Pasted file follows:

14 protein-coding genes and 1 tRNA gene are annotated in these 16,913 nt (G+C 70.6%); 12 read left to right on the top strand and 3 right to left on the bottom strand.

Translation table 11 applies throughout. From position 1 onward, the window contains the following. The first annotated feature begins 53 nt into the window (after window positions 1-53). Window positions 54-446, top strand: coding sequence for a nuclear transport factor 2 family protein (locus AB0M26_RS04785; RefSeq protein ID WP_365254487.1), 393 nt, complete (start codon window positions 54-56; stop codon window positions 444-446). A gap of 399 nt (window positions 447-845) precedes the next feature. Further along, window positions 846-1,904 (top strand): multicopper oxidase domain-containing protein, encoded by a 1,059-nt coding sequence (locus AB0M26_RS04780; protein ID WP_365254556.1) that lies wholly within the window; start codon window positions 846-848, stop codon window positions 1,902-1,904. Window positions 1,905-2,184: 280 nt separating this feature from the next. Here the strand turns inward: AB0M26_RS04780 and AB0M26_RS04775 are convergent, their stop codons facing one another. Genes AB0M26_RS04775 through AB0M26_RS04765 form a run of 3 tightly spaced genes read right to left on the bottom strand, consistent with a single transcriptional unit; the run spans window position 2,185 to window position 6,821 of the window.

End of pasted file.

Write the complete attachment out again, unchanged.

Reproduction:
14 protein-coding genes and 1 tRNA gene are annotated in these 16,913 nt (G+C 70.6%); 12 read left to right on the top strand and 3 right to left on the bottom strand.

Translation table 11 applies throughout. From position 1 onward, the window contains the following. The first annotated feature begins 53 nt into the window (after window positions 1-53). Window positions 54-446, top strand: coding sequence for a nuclear transport factor 2 family protein (locus AB0M26_RS04785; RefSeq protein ID WP_365254487.1), 393 nt, complete (start codon window positions 54-56; stop codon window positions 444-446). A gap of 399 nt (window positions 447-845) precedes the next feature. Further along, window positions 846-1,904 (top strand): multicopper oxidase domain-containing protein, encoded by a 1,059-nt coding sequence (locus AB0M26_RS04780; protein ID WP_365254556.1) that lies wholly within the window; start codon window positions 846-848, stop codon window positions 1,902-1,904. Window positions 1,905-2,184: 280 nt separating this feature from the next. Here the strand turns inward: AB0M26_RS04780 and AB0M26_RS04775 are convergent, their stop codons facing one another. Genes AB0M26_RS04775 through AB0M26_RS04765 form a run of 3 tightly spaced genes read right to left on the bottom strand, consistent with a single transcriptional unit; the run spans window position 2,185 to window position 6,821 of the window.